the Cromwellian confiscations, they moved onto Tipperary and
Offaly.

The 19th century saw an out-migration, to Canada, America, and
Australia. Many were sent to Australia as convicts. John
Grant narrowly escaped this fate, as the following entry reveals:

“John Grant, a United Irishman, was
arrested in 1798 and imprisoned in Geneva barracks, Waterford. His wife
Judith petitioned against transportation because they had six small
destitute children. On payment of a £50 fine and the swearing of
allegiance, his sentence was voided.”

Within Ireland, Grants today are mainly to be found around Waterford
and in Shinrone in county Offaly.

America. Matthew Grant arrived from Devon in
1630 and became the town surveyor for Windsor, Connecticut. His
descendants moved, after the Revolutionary War, to
Pennsylvania and then to Ohio where Ulysses Grant, Lincoln’s General
and later American President, was born in 1822.

Whiskey was said to be his weakness. When Lincoln heard about
Grant’s habit, he was reported to have said: “Find out what brand he
drinks so I can give it to the rest of my generals.” Grant’s
funeral
in 1885 drew 1.5 million people on its six mile parade through New
York
City. He was buried there in Grant’s Tomb on Riverside
Drive.


Peter
Grant
from Inverness was
exiled to America by Oliver Cromwell in 1650 and ended up living in
Berwick,
Maine as an indentured servant. Peter was one of the first
Scottish Grants to
show up in America and has many descendants living today.
A later Peter Grant left Berwick for
Farmingdale, Maine in 1790. His home
there, overlooking the Kennebec river, is still standing
.

Later Grant exiles were:

  • Ludovic
    Grant
    , a Jacobite supporter
    during the 1715 uprising,
    who was captured, lost his lands, and then was banished from
    Scotland. He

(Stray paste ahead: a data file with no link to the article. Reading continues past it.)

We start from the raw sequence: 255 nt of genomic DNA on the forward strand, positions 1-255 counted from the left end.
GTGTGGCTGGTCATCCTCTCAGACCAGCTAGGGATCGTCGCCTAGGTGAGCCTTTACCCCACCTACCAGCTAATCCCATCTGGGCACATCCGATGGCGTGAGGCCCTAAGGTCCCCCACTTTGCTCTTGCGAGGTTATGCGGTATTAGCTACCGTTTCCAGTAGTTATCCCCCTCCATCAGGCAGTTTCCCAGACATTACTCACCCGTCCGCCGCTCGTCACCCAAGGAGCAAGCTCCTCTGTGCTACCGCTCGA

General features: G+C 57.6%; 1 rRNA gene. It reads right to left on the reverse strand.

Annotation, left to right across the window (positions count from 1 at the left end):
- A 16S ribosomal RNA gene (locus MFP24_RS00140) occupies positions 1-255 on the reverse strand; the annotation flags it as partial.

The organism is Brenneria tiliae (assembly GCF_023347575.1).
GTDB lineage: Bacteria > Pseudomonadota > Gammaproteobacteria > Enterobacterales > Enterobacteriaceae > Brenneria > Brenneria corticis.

departed on the Susannah for
    South Carolina. There, in the rough-and-tumble of frontier life,
    he became a successful trader with the Cherokee Indians.
  • and William
    Grant who came to North Carolina after the Jacobite defeat in 1745 and
    married Daniel Boone’s sister Elizabeth.

Canada. There were
several Grants from Strathpey who became active in the Canadian fur
trade in the 1770’s (including Cuthbert Grant, an early trader in the
Canadian West). Captain John Grant, an Empire Loyalist, came to
Summerville, Novia Scotia, in 1784. His descendants lived there
until 1866.

Around that time, another Grant family from Nova
Scotia departed for Trinidad in the Caribbean where they started the
trading company T. Geddes Grant. This Trinidad company still
flourishes.

Australia. Early
Grant arrivals had been convicts.

John Grant had shot a London
lawyer in the buttocks and been sentenced to death at the Old
Bailey. His petition that it had been a crime of passion over a
woman led to
his sentence being reduced to life transportation. He arrived in
New South Wales with a harpsichord in 1803 and was one of the few
convicts to record his
impressions of the early colony (This
Beauteous, Wicked Place: Letters and Journals of John Grant, Gentleman
Convict
).

Another John Grant, this one
from Tipperary, was transported to New South Wales in 1811 for
attempting to shoot
his landlord’s son who had seduced his sister.
After receiving his conditional pardon in 1820, he crossed the
Blue
Mountains and made his home at Moyne Farm in Hartley where he was one
of the
early settlers. Interestingly, there was a family of Aboriginal
Grants from a
mixed race marriage or union that originated from Hartley.
Who the father was has been a matter of much
debate
.

 


Select Grant Miscellany

Alternative Grant Origins.  Grant is a Scottish clan name.  Grants themselves believe (and
there is DNA evidence supporting this belief) that they are of Norse
origin.  But others have suggested that the Grants may have been
of Norman origin, having
moved north to Scotland from England in the 13th century.The Grant name would then have had a French connotation, from a